On our roadshow to British villages, we explore diversity of views

Have you ever felt lost in your own views and thoughts?

Have you been thinking about something you feel strongly about but you are unable to fully commit to until you know it is clear you will be fulfilling your personal mandate in this government?

Politicians tend to be very hierarchical; the leadership is a shared agenda within a party and there is a tendency to keep details within the party. This can make it very difficult to find out what is actually happening, especially on issues such as Brexit.

In 2017, I took advantage of one of the rare opportunities when I went on a three-day public engagement seminar where we discussed key issues in the UK media landscape. The seminar was run by Nigel Evans, a Channel 4 correspondent and journalist who recently parted ways with his political party.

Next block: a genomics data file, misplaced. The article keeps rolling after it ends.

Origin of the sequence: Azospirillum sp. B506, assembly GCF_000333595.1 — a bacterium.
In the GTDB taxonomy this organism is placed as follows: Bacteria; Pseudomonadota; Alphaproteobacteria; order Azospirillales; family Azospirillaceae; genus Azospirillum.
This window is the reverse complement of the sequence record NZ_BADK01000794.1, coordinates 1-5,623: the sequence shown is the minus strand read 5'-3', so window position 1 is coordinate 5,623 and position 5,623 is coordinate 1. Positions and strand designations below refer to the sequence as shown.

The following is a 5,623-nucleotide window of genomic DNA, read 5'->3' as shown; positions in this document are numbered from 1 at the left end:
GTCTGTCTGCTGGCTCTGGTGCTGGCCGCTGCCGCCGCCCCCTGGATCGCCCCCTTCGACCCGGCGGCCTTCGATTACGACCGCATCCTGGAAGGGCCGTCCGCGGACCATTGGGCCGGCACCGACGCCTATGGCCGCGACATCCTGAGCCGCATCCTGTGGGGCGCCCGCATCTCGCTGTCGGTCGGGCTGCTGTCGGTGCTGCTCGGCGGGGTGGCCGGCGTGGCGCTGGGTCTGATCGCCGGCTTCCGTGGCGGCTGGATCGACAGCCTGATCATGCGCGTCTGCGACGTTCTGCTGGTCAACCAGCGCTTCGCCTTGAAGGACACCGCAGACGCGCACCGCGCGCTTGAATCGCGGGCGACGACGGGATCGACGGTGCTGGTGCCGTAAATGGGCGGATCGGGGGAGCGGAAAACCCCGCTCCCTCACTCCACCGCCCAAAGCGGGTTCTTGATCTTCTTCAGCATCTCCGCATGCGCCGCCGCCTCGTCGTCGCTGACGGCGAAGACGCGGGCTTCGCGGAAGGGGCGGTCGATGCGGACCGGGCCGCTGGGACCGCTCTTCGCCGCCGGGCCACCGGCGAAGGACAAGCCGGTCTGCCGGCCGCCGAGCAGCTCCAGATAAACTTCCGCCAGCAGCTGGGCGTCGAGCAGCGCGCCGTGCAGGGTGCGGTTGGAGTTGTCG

During the event, we were able to chat with MPs about what would motivate them to “think outside the box” and consider outside the confines of the regular debate and procedure of parliament.

The difficult conversation [they had] was in relation to Brexit. One of them highlighted that he didn’t understand the divisions within his own party. He couldn’t comprehend why his party opposed every single proposal put forward by May, while others all seemed to support them.

Following the discussion, I went away and made a number of calls to find out what might be the easiest way to access the diversity of views within parliament.

I realized that the easiest way to do this was by reaching out to people who have a record of engagement with people across the spectrum on issues like social justice and LGBT rights, so I reached out to those people and invited them to be a part of my outreach team.

This was a difficult way of approaching this matter. It is unusual in a parliamentary setting to have a party excluding people from debating the issues of the day, so I had to make sure that my outreach team were responsible for the process, and that they knew what to expect and how to approach people in the best way.

It was also something that required a huge amount of time and effort, from spending a lot of time on human resources, right down to being both a good listener and demonstrating respect for the individual’s cultural sensitivity and how important it is to get into a comfortable space where you can all be honest with each other.

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